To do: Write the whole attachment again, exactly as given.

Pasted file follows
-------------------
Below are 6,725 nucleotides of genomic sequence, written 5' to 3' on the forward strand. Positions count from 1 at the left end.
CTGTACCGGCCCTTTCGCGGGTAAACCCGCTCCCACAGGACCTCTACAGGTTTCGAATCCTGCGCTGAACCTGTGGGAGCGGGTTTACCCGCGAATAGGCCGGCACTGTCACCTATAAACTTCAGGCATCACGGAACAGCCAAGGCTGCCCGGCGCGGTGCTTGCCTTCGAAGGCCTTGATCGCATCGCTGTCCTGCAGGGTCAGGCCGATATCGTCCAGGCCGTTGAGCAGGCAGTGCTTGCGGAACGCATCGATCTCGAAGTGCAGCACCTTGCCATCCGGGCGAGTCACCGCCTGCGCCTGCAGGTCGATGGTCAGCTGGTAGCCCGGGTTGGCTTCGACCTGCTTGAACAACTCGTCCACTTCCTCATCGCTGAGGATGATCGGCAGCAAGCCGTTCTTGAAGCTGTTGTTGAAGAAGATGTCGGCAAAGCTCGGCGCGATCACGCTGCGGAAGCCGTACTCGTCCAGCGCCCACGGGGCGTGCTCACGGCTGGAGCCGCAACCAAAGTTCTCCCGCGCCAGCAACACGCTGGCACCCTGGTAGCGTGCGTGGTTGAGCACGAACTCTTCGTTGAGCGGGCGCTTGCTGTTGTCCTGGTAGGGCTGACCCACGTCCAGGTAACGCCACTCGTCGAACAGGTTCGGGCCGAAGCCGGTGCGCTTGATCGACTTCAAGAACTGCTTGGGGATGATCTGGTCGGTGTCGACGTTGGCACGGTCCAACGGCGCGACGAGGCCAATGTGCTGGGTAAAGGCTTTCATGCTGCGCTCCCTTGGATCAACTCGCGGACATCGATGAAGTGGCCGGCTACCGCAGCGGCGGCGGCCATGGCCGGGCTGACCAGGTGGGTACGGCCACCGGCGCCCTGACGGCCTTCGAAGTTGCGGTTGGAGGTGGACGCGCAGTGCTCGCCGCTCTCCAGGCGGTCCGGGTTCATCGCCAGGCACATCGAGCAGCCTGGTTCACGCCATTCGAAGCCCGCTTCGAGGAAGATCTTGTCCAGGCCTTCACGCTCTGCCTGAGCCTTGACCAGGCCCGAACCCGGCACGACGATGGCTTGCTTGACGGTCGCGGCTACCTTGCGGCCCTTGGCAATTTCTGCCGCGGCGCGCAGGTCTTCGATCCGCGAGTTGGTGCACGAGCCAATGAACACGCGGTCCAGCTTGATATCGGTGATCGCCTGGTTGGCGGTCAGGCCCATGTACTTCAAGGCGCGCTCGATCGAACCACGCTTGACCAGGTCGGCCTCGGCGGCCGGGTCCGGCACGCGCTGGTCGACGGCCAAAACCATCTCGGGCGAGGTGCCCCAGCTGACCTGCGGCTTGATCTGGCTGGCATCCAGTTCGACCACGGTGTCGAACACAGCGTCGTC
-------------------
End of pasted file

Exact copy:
Below are 6,725 nucleotides of genomic sequence, written 5' to 3' on the forward strand. Positions count from 1 at the left end.
CTGTACCGGCCCTTTCGCGGGTAAACCCGCTCCCACAGGACCTCTACAGGTTTCGAATCCTGCGCTGAACCTGTGGGAGCGGGTTTACCCGCGAATAGGCCGGCACTGTCACCTATAAACTTCAGGCATCACGGAACAGCCAAGGCTGCCCGGCGCGGTGCTTGCCTTCGAAGGCCTTGATCGCATCGCTGTCCTGCAGGGTCAGGCCGATATCGTCCAGGCCGTTGAGCAGGCAGTGCTTGCGGAACGCATCGATCTCGAAGTGCAGCACCTTGCCATCCGGGCGAGTCACCGCCTGCGCCTGCAGGTCGATGGTCAGCTGGTAGCCCGGGTTGGCTTCGACCTGCTTGAACAACTCGTCCACTTCCTCATCGCTGAGGATGATCGGCAGCAAGCCGTTCTTGAAGCTGTTGTTGAAGAAGATGTCGGCAAAGCTCGGCGCGATCACGCTGCGGAAGCCGTACTCGTCCAGCGCCCACGGGGCGTGCTCACGGCTGGAGCCGCAACCAAAGTTCTCCCGCGCCAGCAACACGCTGGCACCCTGGTAGCGTGCGTGGTTGAGCACGAACTCTTCGTTGAGCGGGCGCTTGCTGTTGTCCTGGTAGGGCTGACCCACGTCCAGGTAACGCCACTCGTCGAACAGGTTCGGGCCGAAGCCGGTGCGCTTGATCGACTTCAAGAACTGCTTGGGGATGATCTGGTCGGTGTCGACGTTGGCACGGTCCAACGGCGCGACGAGGCCAATGTGCTGGGTAAAGGCTTTCATGCTGCGCTCCCTTGGATCAACTCGCGGACATCGATGAAGTGGCCGGCTACCGCAGCGGCGGCGGCCATGGCCGGGCTGACCAGGTGGGTACGGCCACCGGCGCCCTGACGGCCTTCGAAGTTGCGGTTGGAGGTGGACGCGCAGTGCTCGCCGCTCTCCAGGCGGTCCGGGTTCATCGCCAGGCACATCGAGCAGCCTGGTTCACGCCATTCGAAGCCCGCTTCGAGGAAGATCTTGTCCAGGCCTTCACGCTCTGCCTGAGCCTTGACCAGGCCCGAACCCGGCACGACGATGGCTTGCTTGACGGTCGCGGCTACCTTGCGGCCCTTGGCAATTTCTGCCGCGGCGCGCAGGTCTTCGATCCGCGAGTTGGTGCACGAGCCAATGAACACGCGGTCCAGCTTGATATCGGTGATCGCCTGGTTGGCGGTCAGGCCCATGTACTTCAAGGCGCGCTCGATCGAACCACGCTTGACCAGGTCGGCCTCGGCGGCCGGGTCCGGCACGCGCTGGTCGACGGCCAAAACCATCTCGGGCGAGGTGCCCCAGCTGACCTGCGGCTTGATCTGGCTGGCATCCAGTTCGACCACGGTGTCGAACACAGCGTCGTC